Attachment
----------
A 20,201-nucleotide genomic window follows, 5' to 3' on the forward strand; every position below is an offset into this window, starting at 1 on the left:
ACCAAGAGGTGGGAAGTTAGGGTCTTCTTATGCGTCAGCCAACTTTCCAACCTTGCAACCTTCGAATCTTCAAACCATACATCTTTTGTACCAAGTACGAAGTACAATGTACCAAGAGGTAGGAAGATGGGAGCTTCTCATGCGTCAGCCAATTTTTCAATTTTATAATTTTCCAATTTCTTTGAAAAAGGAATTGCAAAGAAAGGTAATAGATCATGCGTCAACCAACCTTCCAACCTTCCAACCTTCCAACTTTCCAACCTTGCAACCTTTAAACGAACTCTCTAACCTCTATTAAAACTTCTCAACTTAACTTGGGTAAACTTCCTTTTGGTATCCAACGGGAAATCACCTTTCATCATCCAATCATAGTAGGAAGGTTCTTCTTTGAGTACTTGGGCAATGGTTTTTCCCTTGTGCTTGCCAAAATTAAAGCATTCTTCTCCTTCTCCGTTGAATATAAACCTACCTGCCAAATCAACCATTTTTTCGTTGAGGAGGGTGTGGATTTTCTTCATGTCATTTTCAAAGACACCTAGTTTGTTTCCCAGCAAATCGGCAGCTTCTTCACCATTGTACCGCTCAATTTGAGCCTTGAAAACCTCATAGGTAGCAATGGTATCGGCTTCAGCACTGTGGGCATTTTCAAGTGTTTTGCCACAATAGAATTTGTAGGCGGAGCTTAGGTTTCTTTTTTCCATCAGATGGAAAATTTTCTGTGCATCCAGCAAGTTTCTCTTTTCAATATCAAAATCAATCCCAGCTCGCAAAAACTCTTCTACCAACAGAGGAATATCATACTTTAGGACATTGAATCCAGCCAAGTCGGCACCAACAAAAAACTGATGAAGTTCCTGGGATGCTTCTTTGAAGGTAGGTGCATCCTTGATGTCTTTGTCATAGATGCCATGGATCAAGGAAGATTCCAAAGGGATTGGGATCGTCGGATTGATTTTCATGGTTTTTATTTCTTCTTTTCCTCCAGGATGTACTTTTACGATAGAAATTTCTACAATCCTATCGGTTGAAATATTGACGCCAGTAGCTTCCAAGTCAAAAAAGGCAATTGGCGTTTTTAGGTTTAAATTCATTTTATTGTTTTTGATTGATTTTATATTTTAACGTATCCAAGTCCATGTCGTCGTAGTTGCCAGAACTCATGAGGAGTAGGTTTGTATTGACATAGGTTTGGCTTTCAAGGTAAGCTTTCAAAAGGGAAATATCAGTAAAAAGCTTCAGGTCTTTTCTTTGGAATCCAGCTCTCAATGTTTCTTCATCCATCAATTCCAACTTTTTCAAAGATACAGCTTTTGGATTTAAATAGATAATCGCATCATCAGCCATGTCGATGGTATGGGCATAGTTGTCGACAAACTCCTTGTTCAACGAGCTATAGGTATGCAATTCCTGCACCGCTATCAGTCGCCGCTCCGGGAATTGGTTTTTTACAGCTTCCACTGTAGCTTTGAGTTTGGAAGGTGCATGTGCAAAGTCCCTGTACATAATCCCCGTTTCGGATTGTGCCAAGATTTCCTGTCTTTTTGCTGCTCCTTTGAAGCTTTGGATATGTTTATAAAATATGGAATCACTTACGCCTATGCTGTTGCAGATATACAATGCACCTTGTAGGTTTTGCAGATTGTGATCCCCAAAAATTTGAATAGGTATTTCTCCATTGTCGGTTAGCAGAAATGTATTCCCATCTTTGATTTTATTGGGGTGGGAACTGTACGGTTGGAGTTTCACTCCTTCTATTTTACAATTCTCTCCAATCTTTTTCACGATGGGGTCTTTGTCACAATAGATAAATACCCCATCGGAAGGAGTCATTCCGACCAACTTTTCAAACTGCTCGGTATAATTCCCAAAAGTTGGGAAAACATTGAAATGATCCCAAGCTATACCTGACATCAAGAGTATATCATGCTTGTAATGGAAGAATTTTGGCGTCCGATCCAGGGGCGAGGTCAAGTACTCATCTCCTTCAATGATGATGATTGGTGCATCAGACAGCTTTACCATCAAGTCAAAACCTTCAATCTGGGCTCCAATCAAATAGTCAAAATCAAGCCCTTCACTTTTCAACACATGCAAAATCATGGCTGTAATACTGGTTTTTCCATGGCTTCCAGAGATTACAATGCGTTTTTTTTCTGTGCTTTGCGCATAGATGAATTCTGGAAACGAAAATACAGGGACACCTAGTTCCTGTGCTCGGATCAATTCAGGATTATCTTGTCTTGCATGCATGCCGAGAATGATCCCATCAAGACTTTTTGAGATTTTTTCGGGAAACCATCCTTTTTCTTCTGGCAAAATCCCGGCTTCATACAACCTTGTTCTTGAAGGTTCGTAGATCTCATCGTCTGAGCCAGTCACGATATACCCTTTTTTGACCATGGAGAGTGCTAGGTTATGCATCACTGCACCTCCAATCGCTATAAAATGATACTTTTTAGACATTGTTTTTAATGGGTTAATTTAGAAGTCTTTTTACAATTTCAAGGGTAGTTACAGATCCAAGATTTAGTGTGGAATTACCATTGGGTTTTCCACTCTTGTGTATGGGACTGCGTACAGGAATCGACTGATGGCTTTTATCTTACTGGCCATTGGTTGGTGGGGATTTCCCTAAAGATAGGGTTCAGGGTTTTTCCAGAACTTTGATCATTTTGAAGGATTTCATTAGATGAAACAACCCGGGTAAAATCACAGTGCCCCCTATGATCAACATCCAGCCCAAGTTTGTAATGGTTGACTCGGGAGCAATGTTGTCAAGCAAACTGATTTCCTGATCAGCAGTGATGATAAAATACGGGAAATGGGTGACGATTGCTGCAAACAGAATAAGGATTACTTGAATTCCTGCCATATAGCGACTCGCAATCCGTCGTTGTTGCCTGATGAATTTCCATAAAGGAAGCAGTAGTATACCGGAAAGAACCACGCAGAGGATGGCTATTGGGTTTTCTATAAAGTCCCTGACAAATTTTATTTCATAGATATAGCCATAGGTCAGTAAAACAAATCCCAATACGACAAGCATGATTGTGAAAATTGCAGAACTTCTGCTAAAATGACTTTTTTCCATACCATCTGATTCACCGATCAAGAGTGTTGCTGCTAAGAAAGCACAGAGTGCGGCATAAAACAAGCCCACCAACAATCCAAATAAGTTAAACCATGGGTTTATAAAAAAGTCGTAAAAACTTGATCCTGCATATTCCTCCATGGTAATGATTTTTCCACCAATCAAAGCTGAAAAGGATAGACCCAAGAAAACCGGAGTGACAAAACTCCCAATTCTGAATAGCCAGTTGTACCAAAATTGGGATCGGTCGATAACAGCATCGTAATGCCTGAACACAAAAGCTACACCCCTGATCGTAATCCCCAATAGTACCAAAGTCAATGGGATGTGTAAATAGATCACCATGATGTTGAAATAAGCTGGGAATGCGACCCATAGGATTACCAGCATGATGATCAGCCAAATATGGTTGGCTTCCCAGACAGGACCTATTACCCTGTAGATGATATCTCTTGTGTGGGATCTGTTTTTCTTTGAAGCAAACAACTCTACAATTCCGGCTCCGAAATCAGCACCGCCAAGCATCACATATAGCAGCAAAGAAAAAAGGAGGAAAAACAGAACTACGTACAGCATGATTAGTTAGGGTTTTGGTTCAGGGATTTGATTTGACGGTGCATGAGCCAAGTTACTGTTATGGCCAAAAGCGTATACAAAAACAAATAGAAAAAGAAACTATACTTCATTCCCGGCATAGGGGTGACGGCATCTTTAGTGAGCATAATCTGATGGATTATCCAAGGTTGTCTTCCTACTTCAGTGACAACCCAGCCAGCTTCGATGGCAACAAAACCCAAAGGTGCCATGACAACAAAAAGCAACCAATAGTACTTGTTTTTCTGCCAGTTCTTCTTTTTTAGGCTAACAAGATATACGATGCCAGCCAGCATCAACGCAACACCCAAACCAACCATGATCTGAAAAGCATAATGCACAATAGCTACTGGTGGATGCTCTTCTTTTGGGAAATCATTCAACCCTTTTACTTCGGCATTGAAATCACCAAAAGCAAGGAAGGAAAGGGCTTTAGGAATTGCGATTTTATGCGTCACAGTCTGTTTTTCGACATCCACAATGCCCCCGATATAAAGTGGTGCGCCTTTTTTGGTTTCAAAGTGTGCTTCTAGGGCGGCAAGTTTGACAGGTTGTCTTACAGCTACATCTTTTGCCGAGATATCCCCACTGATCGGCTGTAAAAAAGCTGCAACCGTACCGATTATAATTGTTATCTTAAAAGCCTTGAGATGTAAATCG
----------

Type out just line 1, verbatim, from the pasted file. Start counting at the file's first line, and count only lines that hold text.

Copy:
A 20,201-nucleotide genomic window follows, 5' to 3' on the forward strand; every position below is an offset into this window, starting at 1 on the left: